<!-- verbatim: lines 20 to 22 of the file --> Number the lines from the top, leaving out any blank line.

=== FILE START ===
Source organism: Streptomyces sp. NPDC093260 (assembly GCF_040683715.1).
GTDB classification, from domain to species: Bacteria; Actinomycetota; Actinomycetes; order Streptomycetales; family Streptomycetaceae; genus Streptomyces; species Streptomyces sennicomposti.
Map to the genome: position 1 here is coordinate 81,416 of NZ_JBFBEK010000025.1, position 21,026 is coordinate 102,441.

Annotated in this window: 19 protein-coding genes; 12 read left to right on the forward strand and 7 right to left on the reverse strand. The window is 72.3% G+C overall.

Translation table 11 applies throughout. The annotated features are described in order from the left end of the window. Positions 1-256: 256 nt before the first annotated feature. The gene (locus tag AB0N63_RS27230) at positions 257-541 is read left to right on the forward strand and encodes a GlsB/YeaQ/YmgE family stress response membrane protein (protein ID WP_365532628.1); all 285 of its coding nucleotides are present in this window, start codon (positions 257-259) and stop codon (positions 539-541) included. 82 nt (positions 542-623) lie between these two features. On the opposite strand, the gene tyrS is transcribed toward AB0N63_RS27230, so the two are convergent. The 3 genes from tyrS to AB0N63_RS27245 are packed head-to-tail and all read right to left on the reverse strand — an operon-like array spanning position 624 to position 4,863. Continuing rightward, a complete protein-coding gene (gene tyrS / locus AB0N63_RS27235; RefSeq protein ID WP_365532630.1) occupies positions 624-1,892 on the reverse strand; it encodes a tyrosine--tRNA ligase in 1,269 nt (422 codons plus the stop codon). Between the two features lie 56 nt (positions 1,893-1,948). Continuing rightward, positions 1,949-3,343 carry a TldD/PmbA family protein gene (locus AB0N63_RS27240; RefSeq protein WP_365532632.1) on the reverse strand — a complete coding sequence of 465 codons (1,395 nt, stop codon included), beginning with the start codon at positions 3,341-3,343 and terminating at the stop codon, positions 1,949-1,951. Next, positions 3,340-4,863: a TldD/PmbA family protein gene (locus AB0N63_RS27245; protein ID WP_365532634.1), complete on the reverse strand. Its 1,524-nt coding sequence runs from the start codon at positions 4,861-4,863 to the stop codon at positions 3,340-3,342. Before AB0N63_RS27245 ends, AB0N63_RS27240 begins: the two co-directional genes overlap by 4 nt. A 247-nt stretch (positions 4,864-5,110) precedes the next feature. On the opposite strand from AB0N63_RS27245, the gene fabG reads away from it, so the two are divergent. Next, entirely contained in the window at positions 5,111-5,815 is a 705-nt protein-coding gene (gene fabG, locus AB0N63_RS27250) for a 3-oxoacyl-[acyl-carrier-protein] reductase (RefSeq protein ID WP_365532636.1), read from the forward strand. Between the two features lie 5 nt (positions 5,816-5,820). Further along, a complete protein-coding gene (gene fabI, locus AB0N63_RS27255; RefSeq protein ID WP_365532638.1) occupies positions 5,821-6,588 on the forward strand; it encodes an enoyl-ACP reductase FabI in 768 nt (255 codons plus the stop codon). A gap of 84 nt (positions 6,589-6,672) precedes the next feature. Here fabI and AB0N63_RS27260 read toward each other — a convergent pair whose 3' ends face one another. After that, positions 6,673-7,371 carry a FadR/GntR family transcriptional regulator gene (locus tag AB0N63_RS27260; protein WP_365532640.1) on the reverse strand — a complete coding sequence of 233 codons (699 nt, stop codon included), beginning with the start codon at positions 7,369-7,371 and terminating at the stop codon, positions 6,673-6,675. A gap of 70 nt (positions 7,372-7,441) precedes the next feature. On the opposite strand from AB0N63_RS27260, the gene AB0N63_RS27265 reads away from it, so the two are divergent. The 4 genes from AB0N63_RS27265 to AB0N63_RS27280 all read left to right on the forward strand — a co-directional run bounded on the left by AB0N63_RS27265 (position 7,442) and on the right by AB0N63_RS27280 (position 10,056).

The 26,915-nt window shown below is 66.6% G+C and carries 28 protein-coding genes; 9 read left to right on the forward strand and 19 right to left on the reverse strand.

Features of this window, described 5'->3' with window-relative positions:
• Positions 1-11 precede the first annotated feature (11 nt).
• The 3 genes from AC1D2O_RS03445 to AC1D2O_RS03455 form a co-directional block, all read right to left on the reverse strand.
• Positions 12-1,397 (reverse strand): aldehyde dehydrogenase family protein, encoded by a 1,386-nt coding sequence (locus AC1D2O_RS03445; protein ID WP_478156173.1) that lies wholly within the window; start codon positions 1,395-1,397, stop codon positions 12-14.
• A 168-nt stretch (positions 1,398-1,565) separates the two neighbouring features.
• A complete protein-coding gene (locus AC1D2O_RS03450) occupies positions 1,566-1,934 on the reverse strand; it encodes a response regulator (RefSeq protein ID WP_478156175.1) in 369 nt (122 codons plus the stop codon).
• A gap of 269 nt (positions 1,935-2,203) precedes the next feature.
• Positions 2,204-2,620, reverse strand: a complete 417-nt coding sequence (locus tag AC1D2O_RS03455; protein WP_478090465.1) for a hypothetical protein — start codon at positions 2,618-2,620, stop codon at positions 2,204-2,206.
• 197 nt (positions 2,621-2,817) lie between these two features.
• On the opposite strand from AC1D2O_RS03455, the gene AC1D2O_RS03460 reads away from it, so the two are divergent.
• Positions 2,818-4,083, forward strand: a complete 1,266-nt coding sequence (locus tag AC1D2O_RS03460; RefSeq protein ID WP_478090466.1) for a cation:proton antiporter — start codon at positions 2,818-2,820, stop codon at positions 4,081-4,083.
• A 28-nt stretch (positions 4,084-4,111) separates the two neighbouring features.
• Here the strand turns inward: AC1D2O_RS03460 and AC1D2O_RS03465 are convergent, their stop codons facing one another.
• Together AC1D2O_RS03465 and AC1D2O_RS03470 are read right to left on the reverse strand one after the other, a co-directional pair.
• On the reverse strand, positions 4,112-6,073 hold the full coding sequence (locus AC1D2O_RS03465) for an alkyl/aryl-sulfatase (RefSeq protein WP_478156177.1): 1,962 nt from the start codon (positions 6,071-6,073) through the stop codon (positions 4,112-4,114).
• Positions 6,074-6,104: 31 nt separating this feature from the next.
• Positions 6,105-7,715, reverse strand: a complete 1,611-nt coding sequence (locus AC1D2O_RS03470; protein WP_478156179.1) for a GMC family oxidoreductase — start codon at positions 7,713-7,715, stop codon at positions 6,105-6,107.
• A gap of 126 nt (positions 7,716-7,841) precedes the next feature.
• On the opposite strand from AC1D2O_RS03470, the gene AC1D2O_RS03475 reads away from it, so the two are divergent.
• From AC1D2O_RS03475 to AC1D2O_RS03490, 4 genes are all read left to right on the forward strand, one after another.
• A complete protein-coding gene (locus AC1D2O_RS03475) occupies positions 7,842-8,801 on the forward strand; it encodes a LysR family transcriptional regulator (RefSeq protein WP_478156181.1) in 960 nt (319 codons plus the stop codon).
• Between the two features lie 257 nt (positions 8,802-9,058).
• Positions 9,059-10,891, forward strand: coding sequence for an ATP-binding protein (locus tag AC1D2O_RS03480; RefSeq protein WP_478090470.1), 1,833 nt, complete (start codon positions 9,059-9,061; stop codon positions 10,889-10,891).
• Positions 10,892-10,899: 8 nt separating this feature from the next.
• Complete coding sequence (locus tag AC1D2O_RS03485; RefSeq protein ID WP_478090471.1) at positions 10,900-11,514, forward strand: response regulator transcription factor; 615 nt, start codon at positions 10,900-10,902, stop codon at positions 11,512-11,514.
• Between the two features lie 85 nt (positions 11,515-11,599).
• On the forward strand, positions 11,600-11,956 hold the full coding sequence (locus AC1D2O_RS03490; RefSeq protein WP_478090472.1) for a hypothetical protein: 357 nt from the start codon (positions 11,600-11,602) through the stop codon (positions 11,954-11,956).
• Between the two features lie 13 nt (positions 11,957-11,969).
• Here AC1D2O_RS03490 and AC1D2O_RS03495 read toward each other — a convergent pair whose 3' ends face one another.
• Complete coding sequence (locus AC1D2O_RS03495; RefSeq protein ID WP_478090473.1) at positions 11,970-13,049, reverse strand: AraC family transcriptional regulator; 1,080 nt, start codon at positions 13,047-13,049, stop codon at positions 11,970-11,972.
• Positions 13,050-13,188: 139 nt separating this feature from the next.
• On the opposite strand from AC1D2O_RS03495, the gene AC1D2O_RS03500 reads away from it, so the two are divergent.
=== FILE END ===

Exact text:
• Together AC1D2O_RS03465 and AC1D2O_RS03470 are read right to left on the reverse strand one after the other, a co-directional pair.
• On the reverse strand, positions 4,112-6,073 hold the full coding sequence (locus AC1D2O_RS03465) for an alkyl/aryl-sulfatase (RefSeq protein WP_478156177.1): 1,962 nt from the start codon (positions 6,071-6,073) through the stop codon (positions 4,112-4,114).
• Positions 6,074-6,104: 31 nt separating this feature from the next.